Speechreading Performance Under Different Conditions of Video Image, Repetition, and Speech Rate Speechreading was assessed under different conditions of video image, repetition, and speech rate in three experiments on children who are deaf. The objective of the experiments was to obtain information for the design of interactive speechreading training programs using an interactive laser videodisc. Results of Experiment 1 showed that three ... Research Note
Research Note  |   April 01, 1992
Speechreading Performance Under Different Conditions of Video Image, Repetition, and Speech Rate
 
Author Affiliations & Notes
  • Frans J. IJsseldijk
    Instituut voor Doven, Sint-Michielsgestel The Netherlands
Article Information
Audiologic / Aural Rehabilitation / Speech, Voice & Prosody / Hearing / Research Notes
Research Note   |   April 01, 1992
Speechreading Performance Under Different Conditions of Video Image, Repetition, and Speech Rate
Journal of Speech, Language, and Hearing Research, April 1992, Vol. 35, 466-471. doi:10.1044/jshr.3502.466
History: Received September 18, 1989 , Accepted April 18, 1991
 
Journal of Speech, Language, and Hearing Research, April 1992, Vol. 35, 466-471. doi:10.1044/jshr.3502.466
History: Received September 18, 1989; Accepted April 18, 1991

Speechreading was assessed under different conditions of video image, repetition, and speech rate in three experiments on children who are deaf. The objective of the experiments was to obtain information for the design of interactive speechreading training programs using an interactive laser videodisc. Results of Experiment 1 showed that three different video images of testers (Entire-Face, 2/3 Profile, and Lips-Only,) did not result in significantly different scores. Experiment 2 assessed which form of repetition (Entire-Face, 2/3 Profile, Lips-Only,) after the first Entire-Face presentation had the biggest effect on improving speechreading performance. The three different forms of repetition appeared to lead to a similar significant improvement. In Experiment 3, various speechreading stimuli were presented at four different speech rates. It appeared that these four speech rates did not significantly influence the speechreading scores. Results suggest that there is a wide range within which speaker-sender variables may vary without affecting the overall speechreading results.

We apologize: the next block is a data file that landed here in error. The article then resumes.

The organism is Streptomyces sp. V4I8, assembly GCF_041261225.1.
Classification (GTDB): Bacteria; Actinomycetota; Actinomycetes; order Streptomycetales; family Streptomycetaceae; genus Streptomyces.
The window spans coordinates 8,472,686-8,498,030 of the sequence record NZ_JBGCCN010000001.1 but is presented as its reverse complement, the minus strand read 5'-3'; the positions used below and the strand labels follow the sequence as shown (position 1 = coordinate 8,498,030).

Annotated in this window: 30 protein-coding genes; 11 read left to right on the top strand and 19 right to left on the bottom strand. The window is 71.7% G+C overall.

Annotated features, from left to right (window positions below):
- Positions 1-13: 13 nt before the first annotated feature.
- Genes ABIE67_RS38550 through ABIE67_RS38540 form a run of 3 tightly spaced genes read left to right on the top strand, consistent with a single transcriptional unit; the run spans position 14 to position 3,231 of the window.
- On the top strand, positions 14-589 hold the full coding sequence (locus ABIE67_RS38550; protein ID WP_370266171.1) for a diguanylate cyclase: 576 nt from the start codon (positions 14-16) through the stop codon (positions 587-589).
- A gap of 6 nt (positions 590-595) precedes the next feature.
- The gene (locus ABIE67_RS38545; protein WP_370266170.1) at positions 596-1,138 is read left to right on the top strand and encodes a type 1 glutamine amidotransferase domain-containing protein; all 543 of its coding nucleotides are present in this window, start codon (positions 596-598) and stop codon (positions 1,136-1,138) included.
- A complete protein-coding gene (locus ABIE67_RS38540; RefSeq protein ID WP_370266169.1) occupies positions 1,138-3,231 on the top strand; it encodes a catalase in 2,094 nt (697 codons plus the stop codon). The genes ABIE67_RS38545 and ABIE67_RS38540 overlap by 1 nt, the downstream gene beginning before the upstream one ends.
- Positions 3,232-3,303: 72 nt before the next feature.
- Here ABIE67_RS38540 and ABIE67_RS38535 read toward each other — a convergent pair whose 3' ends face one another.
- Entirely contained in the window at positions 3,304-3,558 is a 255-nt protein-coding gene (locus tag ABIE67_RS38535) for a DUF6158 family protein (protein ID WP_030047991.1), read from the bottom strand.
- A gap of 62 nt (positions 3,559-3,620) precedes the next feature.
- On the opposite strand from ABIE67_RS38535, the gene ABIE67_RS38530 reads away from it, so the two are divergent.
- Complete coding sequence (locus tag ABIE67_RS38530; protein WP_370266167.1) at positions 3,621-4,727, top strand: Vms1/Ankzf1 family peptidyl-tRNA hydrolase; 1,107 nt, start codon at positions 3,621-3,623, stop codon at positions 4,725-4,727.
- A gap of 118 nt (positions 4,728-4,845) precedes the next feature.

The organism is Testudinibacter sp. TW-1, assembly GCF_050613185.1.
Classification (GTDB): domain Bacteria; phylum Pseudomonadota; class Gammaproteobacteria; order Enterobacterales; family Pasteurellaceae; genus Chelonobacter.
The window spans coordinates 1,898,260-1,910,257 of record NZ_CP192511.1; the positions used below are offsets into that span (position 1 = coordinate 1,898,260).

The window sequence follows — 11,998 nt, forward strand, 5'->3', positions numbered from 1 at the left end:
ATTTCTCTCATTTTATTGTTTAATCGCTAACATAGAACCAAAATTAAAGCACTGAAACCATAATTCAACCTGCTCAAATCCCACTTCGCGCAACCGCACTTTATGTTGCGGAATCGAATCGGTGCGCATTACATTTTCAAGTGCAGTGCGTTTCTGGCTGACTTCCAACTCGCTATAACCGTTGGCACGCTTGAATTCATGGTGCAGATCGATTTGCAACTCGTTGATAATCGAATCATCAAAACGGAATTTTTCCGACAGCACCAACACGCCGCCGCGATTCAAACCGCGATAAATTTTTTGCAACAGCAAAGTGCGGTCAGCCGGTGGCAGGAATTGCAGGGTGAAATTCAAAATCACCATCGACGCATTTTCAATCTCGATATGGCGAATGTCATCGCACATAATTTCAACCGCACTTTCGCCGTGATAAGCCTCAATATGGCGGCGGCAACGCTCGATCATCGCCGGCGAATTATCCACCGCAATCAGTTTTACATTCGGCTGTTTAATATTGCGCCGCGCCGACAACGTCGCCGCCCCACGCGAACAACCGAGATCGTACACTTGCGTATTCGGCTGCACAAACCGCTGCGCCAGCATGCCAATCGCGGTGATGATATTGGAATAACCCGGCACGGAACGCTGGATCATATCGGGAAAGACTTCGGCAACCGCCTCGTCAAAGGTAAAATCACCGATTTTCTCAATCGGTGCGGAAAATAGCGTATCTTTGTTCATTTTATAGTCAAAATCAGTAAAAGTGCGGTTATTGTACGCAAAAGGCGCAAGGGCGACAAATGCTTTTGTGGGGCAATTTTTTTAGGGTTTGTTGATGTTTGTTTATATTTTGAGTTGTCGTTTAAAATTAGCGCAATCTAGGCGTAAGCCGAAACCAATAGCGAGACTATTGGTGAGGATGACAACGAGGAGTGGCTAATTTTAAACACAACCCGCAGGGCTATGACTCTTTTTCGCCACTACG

Acknowledgments
This study was made possible by a grant from the Instituut voor Doven, Sint-Michielsgestel, The Netherlands. The author wishes to thank F. Marinus for making the videorecordings, A. Findhammer for presenting the speech stimuli, and L. Speth, E. van Os, and T. Wetzels for their help in testing the children. The author also thanks A. van den Wollenberg and W. Goossens for their statistical assistance; E. Andrews and M. Schakenraad for the English translation; and A. Thomassen, Professor of Experimental Psychology at the University of Nijmegen, The Netherlands, for his critical and helpful comments on previous drafts.
Order a Subscription
Pay Per View
Entire Journal of Speech, Language, and Hearing Research content & archive
24-hour access
This Article
24-hour access